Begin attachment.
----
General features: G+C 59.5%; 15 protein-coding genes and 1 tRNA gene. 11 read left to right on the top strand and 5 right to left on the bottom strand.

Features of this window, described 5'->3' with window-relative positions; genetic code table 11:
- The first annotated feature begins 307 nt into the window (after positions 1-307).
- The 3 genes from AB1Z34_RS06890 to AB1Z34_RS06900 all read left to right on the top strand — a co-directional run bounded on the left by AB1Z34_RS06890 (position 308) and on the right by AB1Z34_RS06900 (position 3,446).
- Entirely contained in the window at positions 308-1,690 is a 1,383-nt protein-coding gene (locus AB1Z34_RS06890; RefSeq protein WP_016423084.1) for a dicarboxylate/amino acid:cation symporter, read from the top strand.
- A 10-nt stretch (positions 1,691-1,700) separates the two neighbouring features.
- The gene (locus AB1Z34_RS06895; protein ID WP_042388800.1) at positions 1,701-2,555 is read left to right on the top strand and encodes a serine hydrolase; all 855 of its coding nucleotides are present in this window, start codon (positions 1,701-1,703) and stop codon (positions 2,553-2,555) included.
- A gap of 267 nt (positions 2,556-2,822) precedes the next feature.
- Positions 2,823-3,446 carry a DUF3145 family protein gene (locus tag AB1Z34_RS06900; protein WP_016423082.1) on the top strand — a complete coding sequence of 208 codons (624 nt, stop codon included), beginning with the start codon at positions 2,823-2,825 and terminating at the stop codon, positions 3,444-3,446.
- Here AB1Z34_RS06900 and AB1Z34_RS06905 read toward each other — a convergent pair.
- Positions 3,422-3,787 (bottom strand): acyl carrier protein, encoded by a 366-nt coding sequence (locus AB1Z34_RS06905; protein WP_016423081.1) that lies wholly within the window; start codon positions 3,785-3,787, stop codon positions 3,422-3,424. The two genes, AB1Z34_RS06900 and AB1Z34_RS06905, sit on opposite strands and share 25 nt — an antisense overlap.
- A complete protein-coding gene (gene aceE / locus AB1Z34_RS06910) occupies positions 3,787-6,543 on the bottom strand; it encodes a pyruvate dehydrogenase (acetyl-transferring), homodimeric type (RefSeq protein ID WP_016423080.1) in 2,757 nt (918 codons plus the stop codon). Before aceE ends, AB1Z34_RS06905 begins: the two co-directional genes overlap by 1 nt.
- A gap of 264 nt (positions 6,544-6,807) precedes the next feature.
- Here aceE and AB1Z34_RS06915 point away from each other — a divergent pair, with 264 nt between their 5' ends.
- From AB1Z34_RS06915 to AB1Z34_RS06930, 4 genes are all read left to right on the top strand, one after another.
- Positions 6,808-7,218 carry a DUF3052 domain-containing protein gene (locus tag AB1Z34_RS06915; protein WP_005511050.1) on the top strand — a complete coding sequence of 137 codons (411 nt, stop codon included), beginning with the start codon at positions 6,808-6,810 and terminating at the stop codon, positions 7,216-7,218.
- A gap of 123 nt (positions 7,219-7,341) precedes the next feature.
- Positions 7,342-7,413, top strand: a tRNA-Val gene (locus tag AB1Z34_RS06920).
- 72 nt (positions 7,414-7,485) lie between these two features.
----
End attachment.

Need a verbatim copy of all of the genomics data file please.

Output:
General features: G+C 59.5%; 15 protein-coding genes and 1 tRNA gene. 11 read left to right on the top strand and 5 right to left on the bottom strand.

Features of this window, described 5'->3' with window-relative positions; genetic code table 11:
- The first annotated feature begins 307 nt into the window (after positions 1-307).
- The 3 genes from AB1Z34_RS06890 to AB1Z34_RS06900 all read left to right on the top strand — a co-directional run bounded on the left by AB1Z34_RS06890 (position 308) and on the right by AB1Z34_RS06900 (position 3,446).
- Entirely contained in the window at positions 308-1,690 is a 1,383-nt protein-coding gene (locus AB1Z34_RS06890; RefSeq protein WP_016423084.1) for a dicarboxylate/amino acid:cation symporter, read from the top strand.
- A 10-nt stretch (positions 1,691-1,700) separates the two neighbouring features.
- The gene (locus AB1Z34_RS06895; protein ID WP_042388800.1) at positions 1,701-2,555 is read left to right on the top strand and encodes a serine hydrolase; all 855 of its coding nucleotides are present in this window, start codon (positions 1,701-1,703) and stop codon (positions 2,553-2,555) included.
- A gap of 267 nt (positions 2,556-2,822) precedes the next feature.
- Positions 2,823-3,446 carry a DUF3145 family protein gene (locus tag AB1Z34_RS06900; protein WP_016423082.1) on the top strand — a complete coding sequence of 208 codons (624 nt, stop codon included), beginning with the start codon at positions 2,823-2,825 and terminating at the stop codon, positions 3,444-3,446.
- Here AB1Z34_RS06900 and AB1Z34_RS06905 read toward each other — a convergent pair.
- Positions 3,422-3,787 (bottom strand): acyl carrier protein, encoded by a 366-nt coding sequence (locus AB1Z34_RS06905; protein WP_016423081.1) that lies wholly within the window; start codon positions 3,785-3,787, stop codon positions 3,422-3,424. The two genes, AB1Z34_RS06900 and AB1Z34_RS06905, sit on opposite strands and share 25 nt — an antisense overlap.
- A complete protein-coding gene (gene aceE / locus AB1Z34_RS06910) occupies positions 3,787-6,543 on the bottom strand; it encodes a pyruvate dehydrogenase (acetyl-transferring), homodimeric type (RefSeq protein ID WP_016423080.1) in 2,757 nt (918 codons plus the stop codon). Before aceE ends, AB1Z34_RS06905 begins: the two co-directional genes overlap by 1 nt.
- A gap of 264 nt (positions 6,544-6,807) precedes the next feature.
- Here aceE and AB1Z34_RS06915 point away from each other — a divergent pair, with 264 nt between their 5' ends.
- From AB1Z34_RS06915 to AB1Z34_RS06930, 4 genes are all read left to right on the top strand, one after another.
- Positions 6,808-7,218 carry a DUF3052 domain-containing protein gene (locus tag AB1Z34_RS06915; protein WP_005511050.1) on the top strand — a complete coding sequence of 137 codons (411 nt, stop codon included), beginning with the start codon at positions 6,808-6,810 and terminating at the stop codon, positions 7,216-7,218.
- A gap of 123 nt (positions 7,219-7,341) precedes the next feature.
- Positions 7,342-7,413, top strand: a tRNA-Val gene (locus tag AB1Z34_RS06920).
- 72 nt (positions 7,414-7,485) lie between these two features.